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Python – stdin, stdout, and stderr

Before going through this article, let us understand what the terms stdin, stdout and stderr are.

Standard input – This is the file-handle that a user program reads to get information from the user. We give input to the standard input (stdin).

Standard output – The user program writes normal information to this file-handle. The output is returned via the Standard output (stdout).

Standard error – The user program writes error information to this file-handle. Errors are returned via the Standard error (stderr).

Python provides us with file-like objects that represent stdin, stdout, and stderr. Let us look at how we could work with these objects to work with the input and output of our program.


1. sys.stdin

Python’s sys module provides us with all three file objects for stdin, stdout, and stderr. For the input file object, we use sys.stdin. This is similar to a file, where you can open and close it, just like any other file.

Let us understand this through a basic example:

import sys

stdin_fileno = sys.stdin

# Keeps reading from stdin and quits only if the word 'exit' is there
# This loop, by default does not terminate, since stdin is open
for line in stdin_fileno:
    # Remove trailing newline characters using strip()
    if 'exit' == line.strip():
        print('Found exit. Terminating the program')
        exit(0)
    else:
        print('Message from sys.stdin: ---> {} <---'.format(line))

Output

Hi
Message from sys.stdin: ---> Hi
 <---
Hello from AskPython
Message from sys.stdin: ---> Hello from AskPython
 <---
exit
Found exit. Terminating the program

The above snippet keeps reading input from stdin and prints the message to the Console (stdout) until the word exit is encountered.

NOTE: We do not normally close the default stdin file object, although it is allowed. So stdin_fileno.close() is valid Python code.

Now that we know a little bit about stdin, let us move to stdout.


2. sys.stdout

For the output file object, we use sys.stdout. It is similar to sys.stdin, but it directly displays anything written to it to the Console.

The below snippet shows that we get the Output to the Console if we write to sys.stdout.

import sys

stdout_fileno = sys.stdout

sample_input = ['Hi', 'Hello from AskPython', 'exit']

for ip in sample_input:
    # Prints to stdout
    stdout_fileno.write(ip + '\n')

Output

Hi
Hello from AskPython
exit

3. sys.stderr

This is similar to sys.stdout because it also prints directly to the Console. But the difference is that it only prints Exceptions and Error messages. (Which is why it is called Standard Error).

Let us illustrate this with an example.

import sys

stdout_fileno = sys.stdout
stderr_fileno = sys.stderr

sample_input = ['Hi', 'Hello from AskPython', 'exit']

for ip in sample_input:
    # Prints to stdout
    stdout_fileno.write(ip + '\n')
    # Tries to add an Integer with string. Raises an exception
    try:
        ip = ip + 100
    # Catch all exceptions
    except:
        stderr_fileno.write('Exception Occurred!\n')

Output

Hi
Exception Occurred!
Hello from AskPython
Exception Occurred!
exit
Exception Occurred!

As you can observe, for all the input strings, we try to add to an Integer, which will raise an Exception. We catch all such exceptions and print another debug message using sys.stderr.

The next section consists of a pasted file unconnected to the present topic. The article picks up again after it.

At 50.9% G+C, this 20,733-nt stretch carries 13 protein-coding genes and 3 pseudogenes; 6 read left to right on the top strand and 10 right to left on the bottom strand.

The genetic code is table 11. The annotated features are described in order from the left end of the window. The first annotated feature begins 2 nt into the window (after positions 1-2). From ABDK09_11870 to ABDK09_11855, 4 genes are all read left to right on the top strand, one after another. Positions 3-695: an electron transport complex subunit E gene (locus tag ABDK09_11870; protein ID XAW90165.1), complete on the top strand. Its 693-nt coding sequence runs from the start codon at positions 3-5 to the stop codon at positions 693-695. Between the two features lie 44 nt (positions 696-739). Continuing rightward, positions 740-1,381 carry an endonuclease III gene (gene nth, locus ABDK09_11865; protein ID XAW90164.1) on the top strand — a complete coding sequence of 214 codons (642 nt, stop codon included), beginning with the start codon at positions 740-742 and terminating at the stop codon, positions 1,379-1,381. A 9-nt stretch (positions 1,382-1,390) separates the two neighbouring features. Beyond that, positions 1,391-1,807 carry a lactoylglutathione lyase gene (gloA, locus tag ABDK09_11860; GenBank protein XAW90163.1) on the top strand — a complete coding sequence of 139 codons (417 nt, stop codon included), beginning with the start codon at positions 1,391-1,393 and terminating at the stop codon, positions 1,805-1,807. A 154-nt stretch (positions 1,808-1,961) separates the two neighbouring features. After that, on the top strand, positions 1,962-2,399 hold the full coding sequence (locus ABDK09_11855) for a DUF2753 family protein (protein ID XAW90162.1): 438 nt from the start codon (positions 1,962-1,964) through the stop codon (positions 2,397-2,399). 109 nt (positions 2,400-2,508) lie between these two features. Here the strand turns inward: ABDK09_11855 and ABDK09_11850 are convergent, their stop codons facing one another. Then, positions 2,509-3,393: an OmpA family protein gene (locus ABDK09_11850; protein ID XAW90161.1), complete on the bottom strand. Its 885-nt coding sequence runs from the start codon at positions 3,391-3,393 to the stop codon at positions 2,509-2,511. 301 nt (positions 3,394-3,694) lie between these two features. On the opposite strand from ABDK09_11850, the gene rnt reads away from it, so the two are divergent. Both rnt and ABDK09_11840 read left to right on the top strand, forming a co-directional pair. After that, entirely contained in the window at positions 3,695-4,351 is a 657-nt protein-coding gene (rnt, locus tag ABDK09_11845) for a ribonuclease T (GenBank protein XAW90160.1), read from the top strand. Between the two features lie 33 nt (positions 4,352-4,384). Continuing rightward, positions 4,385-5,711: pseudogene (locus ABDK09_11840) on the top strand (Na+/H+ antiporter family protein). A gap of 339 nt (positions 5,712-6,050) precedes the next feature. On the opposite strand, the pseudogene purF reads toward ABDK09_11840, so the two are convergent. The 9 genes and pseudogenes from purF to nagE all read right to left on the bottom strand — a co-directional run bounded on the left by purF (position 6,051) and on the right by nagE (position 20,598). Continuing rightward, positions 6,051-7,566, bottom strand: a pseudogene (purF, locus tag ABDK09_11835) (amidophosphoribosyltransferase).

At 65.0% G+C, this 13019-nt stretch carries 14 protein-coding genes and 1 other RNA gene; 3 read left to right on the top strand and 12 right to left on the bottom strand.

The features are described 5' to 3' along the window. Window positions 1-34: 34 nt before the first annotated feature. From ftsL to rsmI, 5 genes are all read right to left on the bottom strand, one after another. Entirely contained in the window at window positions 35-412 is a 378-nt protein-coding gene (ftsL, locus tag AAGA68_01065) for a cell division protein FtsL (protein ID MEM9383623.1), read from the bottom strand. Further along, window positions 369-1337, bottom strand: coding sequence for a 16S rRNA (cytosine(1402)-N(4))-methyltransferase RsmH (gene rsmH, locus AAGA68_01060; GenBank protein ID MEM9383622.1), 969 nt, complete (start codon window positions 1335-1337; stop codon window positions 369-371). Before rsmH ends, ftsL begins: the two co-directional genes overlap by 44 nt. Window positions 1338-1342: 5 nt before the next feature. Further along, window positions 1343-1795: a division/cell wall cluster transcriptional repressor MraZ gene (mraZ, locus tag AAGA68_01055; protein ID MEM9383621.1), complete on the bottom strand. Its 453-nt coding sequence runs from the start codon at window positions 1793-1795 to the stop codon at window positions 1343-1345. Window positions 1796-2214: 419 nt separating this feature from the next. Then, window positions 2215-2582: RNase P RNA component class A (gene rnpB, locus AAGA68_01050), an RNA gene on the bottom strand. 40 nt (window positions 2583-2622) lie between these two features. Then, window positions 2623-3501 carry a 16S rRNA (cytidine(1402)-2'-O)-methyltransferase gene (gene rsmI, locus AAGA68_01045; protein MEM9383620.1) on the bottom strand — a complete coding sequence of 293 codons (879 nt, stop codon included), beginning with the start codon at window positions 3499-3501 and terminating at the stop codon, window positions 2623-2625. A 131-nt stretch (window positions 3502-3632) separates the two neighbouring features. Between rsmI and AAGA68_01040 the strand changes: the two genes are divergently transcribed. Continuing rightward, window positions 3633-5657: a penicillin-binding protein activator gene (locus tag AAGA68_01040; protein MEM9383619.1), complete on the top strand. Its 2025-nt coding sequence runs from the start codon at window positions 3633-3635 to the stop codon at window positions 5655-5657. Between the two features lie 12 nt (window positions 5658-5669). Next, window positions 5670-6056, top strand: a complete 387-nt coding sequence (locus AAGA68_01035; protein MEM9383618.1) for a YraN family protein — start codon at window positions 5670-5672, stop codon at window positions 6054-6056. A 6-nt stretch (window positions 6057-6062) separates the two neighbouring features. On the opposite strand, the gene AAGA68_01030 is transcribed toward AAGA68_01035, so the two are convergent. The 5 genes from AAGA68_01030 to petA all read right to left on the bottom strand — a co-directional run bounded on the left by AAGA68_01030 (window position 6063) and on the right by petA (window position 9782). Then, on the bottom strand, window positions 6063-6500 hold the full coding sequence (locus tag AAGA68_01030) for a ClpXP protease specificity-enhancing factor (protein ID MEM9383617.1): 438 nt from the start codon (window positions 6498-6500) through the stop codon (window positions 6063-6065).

Redirection to a file

We can redirect the stdin, stdout and stderr file handles to any other file (file-handle). This may be useful if you want to log events to a file without using any other module such as Logging.

The below snippet redirects output(stdout) to a file called Output.txt.

So, we will not see anything printed to the Console, because it is now being printed to the file itself! This is the essence of Output redirection. You ‘redirect’ the Output to some other place. (This time, to Output.txt, instead of the Console)

import sys

# Save the current stdout so that we can revert sys.stdou after we complete
# our redirection
stdout_fileno = sys.stdout

sample_input = ['Hi', 'Hello from AskPython', 'exit']

# Redirect sys.stdout to the file
sys.stdout = open('Output.txt', 'w')

for ip in sample_input:
    # Prints to the redirected stdout (Output.txt)
    sys.stdout.write(ip + '\n')
    # Prints to the actual saved stdout handler
    stdout_fileno.write(ip + '\n')

# Close the file
sys.stdout.close()
# Restore sys.stdout to our old saved file handler
sys.stdout = stdout_fileno

Output

root@ubuntu:~# python3 output_redirection.py
Hi
Hello from AskPython
exit
root@ubuntu:~# cat Output.txt
Hi
Hello from AskPython
exit

As you can see, we have printed the output to both the Console, as well as to Output.txt.

We first save the original sys.stdout file handler object to another Variable. We not only need this to restore sys.stdout to the old handler (pointing to the Console), but we can also print to the console using this Variable!

Note that after writing to the file, we close it, similar to how we close a file because that file was still open.

We finally restore the handler of sys.stdout to the Console, using the variable stdout_fileno.

A similar process can be followed for Input and Error redirection, replacing sys.stdout with sys.stdin or sys.stderr and working with Inputs and Exceptions instead of Output.


Conclusion

In this article, we learned about using stdin, stdout and stderr in Python, using the sys module. We also learned how to manipulate the corresponding file handlers for redirection to/from a file.

References

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